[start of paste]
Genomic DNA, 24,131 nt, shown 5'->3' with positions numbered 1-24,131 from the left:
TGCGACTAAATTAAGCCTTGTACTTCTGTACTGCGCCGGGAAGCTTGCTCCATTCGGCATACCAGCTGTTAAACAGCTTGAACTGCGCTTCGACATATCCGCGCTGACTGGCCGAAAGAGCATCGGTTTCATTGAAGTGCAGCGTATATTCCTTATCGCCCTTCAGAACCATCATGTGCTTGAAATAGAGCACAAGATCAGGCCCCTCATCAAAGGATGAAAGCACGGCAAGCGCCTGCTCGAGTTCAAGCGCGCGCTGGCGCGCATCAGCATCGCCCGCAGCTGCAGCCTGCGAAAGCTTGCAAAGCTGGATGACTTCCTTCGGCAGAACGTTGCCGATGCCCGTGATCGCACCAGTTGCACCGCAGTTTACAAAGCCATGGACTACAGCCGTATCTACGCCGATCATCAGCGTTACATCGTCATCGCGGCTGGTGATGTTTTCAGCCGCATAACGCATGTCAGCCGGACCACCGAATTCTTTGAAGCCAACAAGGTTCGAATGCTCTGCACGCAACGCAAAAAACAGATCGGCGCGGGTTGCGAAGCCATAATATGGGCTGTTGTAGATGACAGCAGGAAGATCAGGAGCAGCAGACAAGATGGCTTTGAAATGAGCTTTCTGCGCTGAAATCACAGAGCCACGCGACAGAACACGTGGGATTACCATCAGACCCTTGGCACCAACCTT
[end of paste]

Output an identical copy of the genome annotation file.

Genomic DNA, 24,131 nt, shown 5'->3' with positions numbered 1-24,131 from the left:
TGCGACTAAATTAAGCCTTGTACTTCTGTACTGCGCCGGGAAGCTTGCTCCATTCGGCATACCAGCTGTTAAACAGCTTGAACTGCGCTTCGACATATCCGCGCTGACTGGCCGAAAGAGCATCGGTTTCATTGAAGTGCAGCGTATATTCCTTATCGCCCTTCAGAACCATCATGTGCTTGAAATAGAGCACAAGATCAGGCCCCTCATCAAAGGATGAAAGCACGGCAAGCGCCTGCTCGAGTTCAAGCGCGCGCTGGCGCGCATCAGCATCGCCCGCAGCTGCAGCCTGCGAAAGCTTGCAAAGCTGGATGACTTCCTTCGGCAGAACGTTGCCGATGCCCGTGATCGCACCAGTTGCACCGCAGTTTACAAAGCCATGGACTACAGCCGTATCTACGCCGATCATCAGCGTTACATCGTCATCGCGGCTGGTGATGTTTTCAGCCGCATAACGCATGTCAGCCGGACCACCGAATTCTTTGAAGCCAACAAGGTTCGAATGCTCTGCACGCAACGCAAAAAACAGATCGGCGCGGGTTGCGAAGCCATAATATGGGCTGTTGTAGATGACAGCAGGAAGATCAGGAGCAGCAGACAAGATGGCTTTGAAATGAGCTTTCTGCGCTGAAATCACAGAGCCACGCGACAGAACACGTGGGATTACCATCAGACCCTTGGCACCAACCTT